By Aisha Fayyazi Sarwari
June 09, 2012
Honour crimes have nothing to do with location, but as a recent case in the UK proves, murder follows Pakistani women wherever they are
While the rest of the world fights for an equal payday for women and women empowerment principles in the corporate world, Pakistan remains, according to The Independent, the worst place for a woman. There are four times as many men as there are women in the workforce in Pakistan. However, even these uncomfortable statistics did not prepare one for what happened last week in Kohistan, the mountainous north of Pakistan. At a wedding, four women danced and/or sang along while someone filmed it. In response, a tribal court or jirga sentenced them to death. According to reports from witnesses from the area, they have already been murdered.
When it comes to women’s rights in Pakistan, we have to fight first for their human rights. Particularly what makes the Pakistani woman vulnerable is the pervasiveness of religion in every part of civic life including the law and state. Armed with the fallacy that women are the honour of the tribe/country, men reign over them and decree all sorts of punishments. Although death is the extreme form of that, an equally harrowing punishment is seclusion and segregation, where their right to mobility is curtailed. When a woman cannot move, she certainly cannot run. She cannot particularly escape a dangerous situation, which in many cultural scenarios she is subjected to. These women’s crime was to be born in a country where men claiming divine authority are more powerful than them. Their punishment was that they had nowhere to run to.
A wedding is a time of celebration, a time of love and joy. Women in this part of the world are the essence of all the above. For centuries they have adorned their hands with henna art, worn their best jewelry and embroidered clothes, sang and danced. Has fundamentalism and Islamic extremism grown so much that our very essential cultural rites of passage are stripped off us? That we are no longer allowed to carry forth the traditions of our ancestors? That some notion of exported Saudi morality will cut through something that is essentially Indus? That the womb that creates will be looked at as evil and an anti-God entity and not an embodiment of beauty to be embraced? That the girl child, from the moment she is born would only be a transfer document, from father to husband to son?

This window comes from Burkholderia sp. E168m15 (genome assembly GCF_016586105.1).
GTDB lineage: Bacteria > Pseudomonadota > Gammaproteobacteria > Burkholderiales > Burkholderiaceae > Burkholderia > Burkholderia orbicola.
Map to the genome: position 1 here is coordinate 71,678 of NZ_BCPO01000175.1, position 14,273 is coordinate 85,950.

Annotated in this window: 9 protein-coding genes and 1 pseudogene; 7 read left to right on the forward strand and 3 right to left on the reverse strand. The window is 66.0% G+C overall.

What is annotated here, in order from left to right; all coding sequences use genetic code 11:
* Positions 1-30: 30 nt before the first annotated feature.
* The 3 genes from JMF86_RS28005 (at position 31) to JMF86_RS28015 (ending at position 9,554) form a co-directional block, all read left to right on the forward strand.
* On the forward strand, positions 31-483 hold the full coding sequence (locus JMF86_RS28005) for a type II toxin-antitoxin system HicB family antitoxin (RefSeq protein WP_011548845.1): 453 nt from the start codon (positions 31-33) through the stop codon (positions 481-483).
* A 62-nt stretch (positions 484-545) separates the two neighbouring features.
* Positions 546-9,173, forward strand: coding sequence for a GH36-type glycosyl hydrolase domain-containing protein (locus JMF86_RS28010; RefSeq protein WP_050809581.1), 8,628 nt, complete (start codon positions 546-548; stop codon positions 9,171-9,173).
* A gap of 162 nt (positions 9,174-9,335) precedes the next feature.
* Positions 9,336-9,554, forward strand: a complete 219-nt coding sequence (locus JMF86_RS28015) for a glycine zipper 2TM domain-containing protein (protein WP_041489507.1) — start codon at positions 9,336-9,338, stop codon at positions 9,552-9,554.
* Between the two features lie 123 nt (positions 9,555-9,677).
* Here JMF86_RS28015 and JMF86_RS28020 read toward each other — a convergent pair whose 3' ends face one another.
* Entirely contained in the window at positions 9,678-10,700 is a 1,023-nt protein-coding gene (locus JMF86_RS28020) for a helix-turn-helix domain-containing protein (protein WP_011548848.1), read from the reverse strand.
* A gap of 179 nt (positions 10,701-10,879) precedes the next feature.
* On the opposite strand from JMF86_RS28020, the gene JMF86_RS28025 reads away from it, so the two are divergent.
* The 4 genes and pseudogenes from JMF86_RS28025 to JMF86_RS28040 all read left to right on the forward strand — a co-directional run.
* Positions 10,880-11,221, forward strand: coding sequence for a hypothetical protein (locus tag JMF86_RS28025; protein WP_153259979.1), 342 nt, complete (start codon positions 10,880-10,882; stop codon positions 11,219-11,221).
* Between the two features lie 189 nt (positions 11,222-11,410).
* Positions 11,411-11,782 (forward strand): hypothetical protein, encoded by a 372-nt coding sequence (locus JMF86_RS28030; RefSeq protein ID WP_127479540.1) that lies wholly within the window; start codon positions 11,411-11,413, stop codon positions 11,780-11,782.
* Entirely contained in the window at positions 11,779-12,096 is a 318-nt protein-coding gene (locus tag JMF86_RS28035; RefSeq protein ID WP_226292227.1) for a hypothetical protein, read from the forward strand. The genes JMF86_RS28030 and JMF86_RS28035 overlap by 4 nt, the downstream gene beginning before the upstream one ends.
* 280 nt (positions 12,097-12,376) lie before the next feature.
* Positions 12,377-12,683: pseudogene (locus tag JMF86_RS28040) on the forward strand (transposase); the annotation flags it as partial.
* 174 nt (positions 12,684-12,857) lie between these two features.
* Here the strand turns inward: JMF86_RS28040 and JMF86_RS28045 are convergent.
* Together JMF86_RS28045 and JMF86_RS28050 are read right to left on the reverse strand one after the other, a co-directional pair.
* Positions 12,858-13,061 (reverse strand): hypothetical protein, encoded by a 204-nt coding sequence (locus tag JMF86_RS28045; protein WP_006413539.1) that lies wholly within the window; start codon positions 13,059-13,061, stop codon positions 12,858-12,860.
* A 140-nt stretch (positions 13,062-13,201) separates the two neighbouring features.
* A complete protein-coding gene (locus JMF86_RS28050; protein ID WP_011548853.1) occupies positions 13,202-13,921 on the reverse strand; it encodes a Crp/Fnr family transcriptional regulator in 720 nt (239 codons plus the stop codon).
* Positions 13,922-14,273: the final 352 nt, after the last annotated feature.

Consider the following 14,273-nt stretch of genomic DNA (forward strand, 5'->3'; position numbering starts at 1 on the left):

Pakistan has gathered many stars on the boulevard of shame, starting from the attack on Ahmedis two years ago, then later the murder of Salmaan Taseer for defending a falsely accused victim of blasphemy and the consequent garlanding of flowers for his killer by bigoted lawyers, and now this. This shame is inconsequential for the world, for we have lost all rights to be called a dignified nation, but what is worse is the message we are signalling our posterity --that minorities and women should roll over and die, that there is no justice they will ever find here.
If those women have already been murdered, justice is too little too late, but what we can do from here on is what matters.
The Chief Justice has taken suo motu notice of the case and has demanded that the girls be brought to his court. In the battle of the courts to take over the jirgas, people are the biggest casualty because this is not about the slow speed at which it would happen, but the fact that it is about the mindset of people. Honour crimes have nothing to do with location, but as a recent case in the UK proves, murder follows Pakistani women wherever they are.
Mindsets will only be changed if women demand that their rights be safeguarded; without any noise to reclaim their place as equal citizens in society there will be more such examples. Civil rights activists need to take to the streets; parliamentarians need to stop throwing punches and start legislating stronger reforms for women, and the police, especially in local areas, need to gain more control. More importantly, the president and prime minister need to speak up vocally about this.
Philistinism as an ideology in Pakistan will be the ultimate reason for our downfall as a nation. Tragic this is for it was our founding father, M A Jinnah who said, “No nation can rise to the height of glory unless your women are side by side with you. We are victims of evil customs. It is a crime against humanity that our women are shut up within the four walls of the houses as prisoners. There is no sanction anywhere for the deplorable condition in which our women have to live.”
Aisha Fayyazi Sarwari is a technology and media professional and a freelance writer based in Lahore